Somewhere in my basement is a box filled with Halloween costumes I made for my son.
Thereís an elaborate dinosaur costume with stuffed spines on the head and tail. There are blue overalls and a red ballcap with felt rabbit ears, which my son wore along with a painted-on mustache the year he was Bunny Mario of video game fame. Thereís a wizardís cape, an adorable turtle costume from the toddler years and a not-so-adorable Grim Reaper getup.
And then thereís the piŤce de rťsistance, a tweed jacket with an extra pair of arms, each with a startlingly realistic plastic hand protruding from the sleeve. The fake arms dangled from the real ones via clear fishing line, so it looked like my son had an extra set of limbs.
My husband occasionally gets a laugh by squeezing into that jacket ó the coat of arms, as itís known at our house ó but the other costumes are pretty much forgotten. Iíll stumble on them when Iím digging out the Halloween decorations, spend a few minutes reminiscing and then stuff them back into the box.
But this year, I just might help those costumes find new homes. Iím inspired by Kimberly Danek Pinkson, one of the promoters of National Costume Swap Day.
Pinkson is the founder of the EcoMom Alliance, a nonprofit organization thatís involved in organizing the annual effort to encourage parents to trade their kidsí costumes. The second Saturday of October is designated as National Costume Swap Day, and individuals and organizations are urged to plan swaps with friends, neighbors, fellow school parents or even the general public.
The event was started in 2010 by the mother-daughter team of Lynn Colwell and Corey Colwell-Lipson, founders of the Green Halloween effort to make the holiday better for people, communities and the planet. Their goal was simple: to discourage parents from buying new costumes every year and reduce the volume of cast-off costumes going to landfills.
Halloween costumes represent a disturbing amount of expense and waste. According to conservation advocate Bob Lilienfeld of the Use Less Stuff Report, Americans spend more than $2 billion on costumes every year. If half those costumes were swapped instead of discarded, annual landfill waste would be reduced by 6,250 tons, the weight of 2,500 cars.
Pinkson also pointed out that a lot of costumes have plastic masks and accessories that arenít biodegradable and release potentially harmful gases when theyíre new. Reusing those parts allows time for that off-gassing to slow.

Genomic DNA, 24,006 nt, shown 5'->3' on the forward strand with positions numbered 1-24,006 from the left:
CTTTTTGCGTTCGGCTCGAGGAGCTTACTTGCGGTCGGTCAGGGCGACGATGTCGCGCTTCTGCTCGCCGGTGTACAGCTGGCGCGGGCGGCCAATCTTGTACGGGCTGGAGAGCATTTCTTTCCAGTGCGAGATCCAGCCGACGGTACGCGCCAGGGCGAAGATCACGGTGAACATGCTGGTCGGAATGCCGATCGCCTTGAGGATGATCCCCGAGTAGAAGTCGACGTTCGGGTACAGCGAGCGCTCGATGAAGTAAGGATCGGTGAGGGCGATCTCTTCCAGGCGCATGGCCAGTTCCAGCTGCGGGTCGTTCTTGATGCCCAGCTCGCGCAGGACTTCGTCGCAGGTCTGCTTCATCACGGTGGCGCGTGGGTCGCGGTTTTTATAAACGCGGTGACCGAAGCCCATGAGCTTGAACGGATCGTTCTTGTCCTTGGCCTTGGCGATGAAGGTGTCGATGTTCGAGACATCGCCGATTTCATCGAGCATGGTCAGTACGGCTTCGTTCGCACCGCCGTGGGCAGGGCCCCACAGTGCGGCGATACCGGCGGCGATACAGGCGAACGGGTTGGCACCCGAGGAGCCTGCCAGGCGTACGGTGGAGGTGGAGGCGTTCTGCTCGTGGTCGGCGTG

But the benefits of costume swaps go beyond saving money and saving the earth, she said. ďThe part I think that really affects people is how it brings communities together.Ē
Costume swaps are fun. Parents get a chance to mingle. Kids get to try on new identities and maybe stretch their creative muscles by putting together a costume from unrelated parts.
Last year 250 swaps were registered with the national organization, ranging in size from about a dozen participants to more than 1,000. None of those registered swaps were in the Akron area.
I think that needs to change.
Iíd like to see costume swaps take hold here, and I want to help. If you organize a swap thatís open to the public, Iíll publish the particulars in advance in Take Note, the events listing that appears in the Beacon Journalís Home section. Just send the information to the email address at the end of this column.
Sorry, I canít list swaps that are open by invitation only.
You can also submit the information to CostumeSwapDay.com.
While the official swap day is Oct. 12, youíre not required to hold your event that day. Choose a date that fits your schedule.
Tips for hosting a costume swap are at http://tinyurl.com/SwapTips. Pinkson offered a few recommendations:
ē Choose a venue thatís big enough to hold the crowd youíre expecting and appropriate for children.
ē Decide on the rules. Will each person receive one costume for each costume donated, or will participants be allowed to take whatever they need? The latter might be a better choice if people show up with armloads of old costumes, Pinkson said.
ē Provide tables or, better yet, clothing racks and hangers to display costumes. Racks can be rented fairly inexpensively, she said.
ē Group costumes by approximate size or age range.
ē Have one or more mirrors so kids can see themselves in the costumes theyíre trying on.
ē Enlist plenty of volunteers to keep the costumes organized, since kids arenít always good at putting things back where they found them. Itís not a bad idea to assign a few people as roamers so they can answer questions and provide other help where itís needed.
ē Turn the event into a party. Offer snacks (Pinkson recommends healthful and organic choices) and maybe a face painter or other kid-friendly activities.
ē Make arrangements ahead of time to donate leftover costumes to a charity or have them picked up.
Iím hoping to hear about lots of costume swaps this season. Halloween is still two months away, so you have plenty of time to get organized.
I might even show up with some of my old costumes.
But not the coat of arms. That one stays.
Mary Beth Breckenridge can be reached at 330-996-3756 or email@example.com. You can also become a fan on Facebook at http://tinyurl.com/mbbreck, follow her on Twitter @MBBreckenridge and read her blog at www.ohio.com/blogs/mary-beth.